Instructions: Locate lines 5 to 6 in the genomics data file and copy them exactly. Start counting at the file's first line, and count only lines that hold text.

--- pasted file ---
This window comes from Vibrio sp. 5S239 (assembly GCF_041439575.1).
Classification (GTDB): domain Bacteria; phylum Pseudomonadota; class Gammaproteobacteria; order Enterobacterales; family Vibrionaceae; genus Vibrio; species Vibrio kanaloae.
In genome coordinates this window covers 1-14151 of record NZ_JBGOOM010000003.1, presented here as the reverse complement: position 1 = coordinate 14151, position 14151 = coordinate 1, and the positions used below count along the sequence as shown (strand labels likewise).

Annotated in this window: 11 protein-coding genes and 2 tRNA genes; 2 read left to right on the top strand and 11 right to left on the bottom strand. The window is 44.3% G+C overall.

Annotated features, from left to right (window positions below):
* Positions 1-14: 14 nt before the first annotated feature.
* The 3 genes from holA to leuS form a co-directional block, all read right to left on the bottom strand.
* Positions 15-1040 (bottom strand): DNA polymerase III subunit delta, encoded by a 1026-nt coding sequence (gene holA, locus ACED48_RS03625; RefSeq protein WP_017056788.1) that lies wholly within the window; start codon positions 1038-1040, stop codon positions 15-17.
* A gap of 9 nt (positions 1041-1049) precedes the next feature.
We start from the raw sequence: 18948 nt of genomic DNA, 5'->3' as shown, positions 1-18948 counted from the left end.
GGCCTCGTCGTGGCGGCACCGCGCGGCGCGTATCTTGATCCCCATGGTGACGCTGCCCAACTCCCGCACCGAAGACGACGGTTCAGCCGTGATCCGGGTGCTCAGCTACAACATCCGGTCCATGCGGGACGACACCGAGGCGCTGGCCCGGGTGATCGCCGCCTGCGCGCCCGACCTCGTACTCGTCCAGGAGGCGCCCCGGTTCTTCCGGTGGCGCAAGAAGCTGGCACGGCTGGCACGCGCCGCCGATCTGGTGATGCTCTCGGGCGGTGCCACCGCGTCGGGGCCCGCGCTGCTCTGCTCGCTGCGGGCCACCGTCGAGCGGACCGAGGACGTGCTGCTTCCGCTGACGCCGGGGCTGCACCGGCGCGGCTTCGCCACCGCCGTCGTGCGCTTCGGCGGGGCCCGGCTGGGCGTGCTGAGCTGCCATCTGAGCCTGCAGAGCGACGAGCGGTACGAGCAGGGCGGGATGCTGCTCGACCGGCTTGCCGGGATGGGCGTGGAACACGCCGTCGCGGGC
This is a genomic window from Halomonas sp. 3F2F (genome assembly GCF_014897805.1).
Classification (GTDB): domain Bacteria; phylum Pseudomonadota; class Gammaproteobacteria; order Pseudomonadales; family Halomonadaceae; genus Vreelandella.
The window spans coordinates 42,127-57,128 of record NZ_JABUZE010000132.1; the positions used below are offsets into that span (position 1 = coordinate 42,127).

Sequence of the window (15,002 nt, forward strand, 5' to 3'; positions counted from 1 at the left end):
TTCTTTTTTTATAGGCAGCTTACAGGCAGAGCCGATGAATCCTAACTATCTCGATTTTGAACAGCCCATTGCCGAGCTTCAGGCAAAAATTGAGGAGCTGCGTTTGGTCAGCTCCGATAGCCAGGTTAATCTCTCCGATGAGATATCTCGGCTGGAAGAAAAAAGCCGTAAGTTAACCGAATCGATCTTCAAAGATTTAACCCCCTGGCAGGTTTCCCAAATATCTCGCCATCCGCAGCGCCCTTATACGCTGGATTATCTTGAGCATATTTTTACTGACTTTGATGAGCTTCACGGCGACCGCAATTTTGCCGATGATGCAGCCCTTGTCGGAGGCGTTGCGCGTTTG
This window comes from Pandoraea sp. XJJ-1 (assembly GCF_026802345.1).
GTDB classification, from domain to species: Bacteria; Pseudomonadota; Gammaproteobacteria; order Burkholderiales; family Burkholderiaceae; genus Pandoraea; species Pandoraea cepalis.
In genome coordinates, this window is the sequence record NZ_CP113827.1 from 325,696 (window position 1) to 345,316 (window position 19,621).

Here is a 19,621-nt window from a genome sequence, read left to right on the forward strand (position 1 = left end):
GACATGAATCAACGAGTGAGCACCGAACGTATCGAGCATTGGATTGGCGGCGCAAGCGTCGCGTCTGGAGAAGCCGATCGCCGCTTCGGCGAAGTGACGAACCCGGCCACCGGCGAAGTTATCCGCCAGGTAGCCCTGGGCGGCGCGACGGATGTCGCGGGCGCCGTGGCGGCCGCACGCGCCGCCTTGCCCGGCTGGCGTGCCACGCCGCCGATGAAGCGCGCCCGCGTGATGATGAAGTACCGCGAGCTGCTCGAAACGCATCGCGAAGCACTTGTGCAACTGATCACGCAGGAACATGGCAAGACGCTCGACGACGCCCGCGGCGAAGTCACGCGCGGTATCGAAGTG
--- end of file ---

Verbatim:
Annotated features, from left to right (window positions below):
* Positions 1-14: 14 nt before the first annotated feature.